2. ^ a b c "Chapter T-3 Territorial Division Act". Government of New Brunswick. Retrieved 13 November 2020.
  3. ^ a b "New Brunswick Regulation 85-6 under the Municipalities Act (O.C. 85-45)". Government of New Brunswick. Retrieved 23 July 2020.
  4. ^ "New Brunswick Regulation 84-168 under the Municipalities Act (O.C. 84-582)". Government of New Brunswick. Retrieved 23 July 2020.
  5. ^ "Communities in each of the 12 Regional Service Commissions (RSC) / Les communautés dans chacune des 12 Commissions de services régionaux (CSR)" (PDF), Government of New Brunswick, July 2017, retrieved 1 February 2021
  6. ^ Ganong, William F. (1896). A Monograph of the Place-Nomenclature of the Province of New Brunswick. Royal Society of Canada. p. 230. Retrieved 17 March 2021.
  7. ^ "27 Geo. III Chapter VII. An Act in Addition to an Act for the better ascertaining and confirming the Boundaries of the several Counties within this Province, and for Subdividing them into Towns or Parishes.". Acts of the General Assembly, of His Majesty's Province of New-Brunswick, Passed in the Year 1787. Saint John, New Brunswick: Government of New Brunswick. 1787. p. 147. Retrieved 27 March 2021.
  8. ^ "8 Geo. IV c. 13 An Act to erect the North-eastern part of the County of Westmoreland into a distinct Town or Parish, and also to authorize the appointment of Parish Officers at the November General Sessions in each year.". Acts of the General Assembly of His Majesty's Province of New-Brunswick, Passed in the Year 1827. Fredericton: Government of New Brunswick. 1827. pp. 28–30. Retrieved 27 March 2021.
  9. ^ "5 Wm. IV c. 15 An Act to alter the boundary line between certain Parishes in the County of Westmorland.". Acts of the General Assembly of His Majesty's Province of New-Brunswick, Passed in the Year 1835. Fredericton: Government of New Brunswick. 1835. p. 27. Retrieved 27 March 2021.
  10. ^ a b "57 Vic. c. 36 An Act to amend Chapter 2 of the Consolidated Statutes, of 'The division of the Province into Counties, Towns and Parishes,' so far as relates to the County of Westmorland.". Acts of the General Assembly of Her Majesty's Province of New Brunswick. Passed in the Month of April, 1894. Fredericton: Government of New Brunswick. 1894. pp. 162–163. Available as a free ebook from Google Books.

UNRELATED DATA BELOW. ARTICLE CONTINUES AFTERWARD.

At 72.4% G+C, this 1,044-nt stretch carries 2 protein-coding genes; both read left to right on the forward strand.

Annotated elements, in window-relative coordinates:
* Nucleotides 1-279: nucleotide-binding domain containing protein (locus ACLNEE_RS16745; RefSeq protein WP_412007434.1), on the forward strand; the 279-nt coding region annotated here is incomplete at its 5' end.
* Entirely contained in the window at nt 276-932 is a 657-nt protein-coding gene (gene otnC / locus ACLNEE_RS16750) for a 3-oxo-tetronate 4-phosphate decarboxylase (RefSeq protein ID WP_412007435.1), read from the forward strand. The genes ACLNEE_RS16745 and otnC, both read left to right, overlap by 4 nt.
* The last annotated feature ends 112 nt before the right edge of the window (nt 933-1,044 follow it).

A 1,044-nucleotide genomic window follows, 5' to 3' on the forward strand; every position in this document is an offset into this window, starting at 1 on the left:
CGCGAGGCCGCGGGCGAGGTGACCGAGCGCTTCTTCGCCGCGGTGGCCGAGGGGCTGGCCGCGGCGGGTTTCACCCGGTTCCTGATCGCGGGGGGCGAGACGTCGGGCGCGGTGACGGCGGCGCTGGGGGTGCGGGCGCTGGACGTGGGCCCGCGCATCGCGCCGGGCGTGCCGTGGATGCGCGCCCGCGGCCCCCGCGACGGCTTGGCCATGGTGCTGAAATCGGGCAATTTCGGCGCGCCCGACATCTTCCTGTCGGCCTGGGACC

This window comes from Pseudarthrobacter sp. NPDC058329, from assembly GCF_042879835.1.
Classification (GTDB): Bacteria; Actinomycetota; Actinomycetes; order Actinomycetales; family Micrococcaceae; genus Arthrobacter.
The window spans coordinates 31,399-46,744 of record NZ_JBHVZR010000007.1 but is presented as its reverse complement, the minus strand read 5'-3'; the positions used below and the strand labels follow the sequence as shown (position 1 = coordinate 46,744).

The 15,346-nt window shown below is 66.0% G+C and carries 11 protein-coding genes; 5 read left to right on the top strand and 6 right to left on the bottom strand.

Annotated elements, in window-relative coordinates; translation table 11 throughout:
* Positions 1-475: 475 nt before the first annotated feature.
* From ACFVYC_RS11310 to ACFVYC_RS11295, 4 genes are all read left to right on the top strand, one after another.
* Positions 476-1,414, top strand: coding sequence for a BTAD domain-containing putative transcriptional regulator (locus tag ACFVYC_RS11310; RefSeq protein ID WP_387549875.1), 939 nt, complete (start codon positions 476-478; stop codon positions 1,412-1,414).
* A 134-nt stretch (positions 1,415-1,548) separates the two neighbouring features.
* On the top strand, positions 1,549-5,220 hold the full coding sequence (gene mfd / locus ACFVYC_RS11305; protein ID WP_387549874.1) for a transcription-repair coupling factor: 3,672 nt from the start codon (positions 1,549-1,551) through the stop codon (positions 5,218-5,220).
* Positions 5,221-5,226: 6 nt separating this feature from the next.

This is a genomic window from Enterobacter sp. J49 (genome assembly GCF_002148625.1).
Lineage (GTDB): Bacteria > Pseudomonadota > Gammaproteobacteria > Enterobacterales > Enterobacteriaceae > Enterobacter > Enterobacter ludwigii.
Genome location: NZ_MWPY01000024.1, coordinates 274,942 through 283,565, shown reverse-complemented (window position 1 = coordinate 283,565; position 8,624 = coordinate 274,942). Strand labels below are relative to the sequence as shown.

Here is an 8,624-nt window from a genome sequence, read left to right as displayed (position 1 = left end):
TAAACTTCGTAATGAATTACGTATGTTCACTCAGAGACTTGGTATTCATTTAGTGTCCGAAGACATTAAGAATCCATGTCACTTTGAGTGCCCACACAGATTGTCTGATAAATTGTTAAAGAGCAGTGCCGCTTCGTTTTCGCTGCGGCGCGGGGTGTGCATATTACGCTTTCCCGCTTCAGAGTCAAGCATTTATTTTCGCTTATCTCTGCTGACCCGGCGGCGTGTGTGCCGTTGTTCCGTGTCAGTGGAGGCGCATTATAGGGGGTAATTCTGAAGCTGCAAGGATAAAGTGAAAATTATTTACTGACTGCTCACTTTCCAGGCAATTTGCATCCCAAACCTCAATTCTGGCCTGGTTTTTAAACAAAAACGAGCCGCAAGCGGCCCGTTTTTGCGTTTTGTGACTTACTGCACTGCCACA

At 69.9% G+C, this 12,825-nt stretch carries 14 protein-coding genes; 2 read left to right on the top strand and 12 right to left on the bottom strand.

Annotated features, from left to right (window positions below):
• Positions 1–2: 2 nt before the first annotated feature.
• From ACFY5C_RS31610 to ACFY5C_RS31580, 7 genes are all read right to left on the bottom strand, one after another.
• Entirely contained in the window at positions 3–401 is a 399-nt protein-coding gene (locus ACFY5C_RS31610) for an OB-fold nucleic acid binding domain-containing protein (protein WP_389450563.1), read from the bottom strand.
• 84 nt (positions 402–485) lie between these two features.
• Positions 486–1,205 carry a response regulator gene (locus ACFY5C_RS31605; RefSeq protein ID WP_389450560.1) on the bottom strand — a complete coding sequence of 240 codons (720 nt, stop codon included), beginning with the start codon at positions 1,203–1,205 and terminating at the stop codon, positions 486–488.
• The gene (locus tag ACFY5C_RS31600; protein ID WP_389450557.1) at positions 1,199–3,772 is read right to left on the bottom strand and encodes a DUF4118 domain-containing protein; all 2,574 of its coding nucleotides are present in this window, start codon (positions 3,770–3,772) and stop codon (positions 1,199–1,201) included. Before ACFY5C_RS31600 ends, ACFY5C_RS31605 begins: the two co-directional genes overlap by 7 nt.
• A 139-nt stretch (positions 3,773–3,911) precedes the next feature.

11. ^ a b c d "No. 120". Provincial Archives of New Brunswick. Department of Natural Resources and Energy Development. Retrieved 24 June 2021. Remainder of parish on maps 132, 133, and 144 at same site.
  12. ^ a b c d "359" (PDF). Transportation and Infrastructure. Government of New Brunswick. Retrieved 24 June 2021. Remainder of parish on mapbooks 360, 380, 381, 400, and 401 at same site.
  13. ^ "Historical Magnetic Declination". National Oceanic and Atmospheric Administration. Retrieved 2 May 2021.
  14. ^ "Chapter 227 Territorial Division Act". The Revised Statutes of New Brunswick 1952 Volume III. Fredericton: Government of New Brunswick. 1952. pp. 3725–3771.
  15. ^ "13 Vic. c. 51 An Act to consolidate all the Laws now in force for the division of the Province into Counties, Towns and Parishes.". Acts of the General Assembly of Her Mjaesty's Province of New Brunswick, Passed in the Year 1850. Fredericton: Government of New Brunswick. 1850. pp. 142–152, 145–149. Book was poorly proofread, resulting in title typo and reuse of page numbers 145–152.
  16. ^ "Historical Magnetic Declination". National Oceanic and Atmospheric Administration. Retrieved 2 May 2021.
  17. ^ a b c "Search the Canadian Geographical Names Database (CGNDB)". Government of Canada. Retrieved 3 July 2021.
  18. ^ "Explore New Brunswick's Protected Natural Areas". GeoNB. Retrieved 3 July 2021.
  19. ^ Statistics Canada: 2001, 2006 census
  20. ^ 2011 Statistics Canada Census Profile: Dorchester Parish, New Brunswick
  21. ^ Atlantic Canada Back Road Atlas ISBN 978-1-55368-618-7



Coordinates: 46°01′25″N 64°36′13″W / 46.023668°N 64.603729°W / 46.023668; -64.603729 (Dorchester Parish, New Brunswick)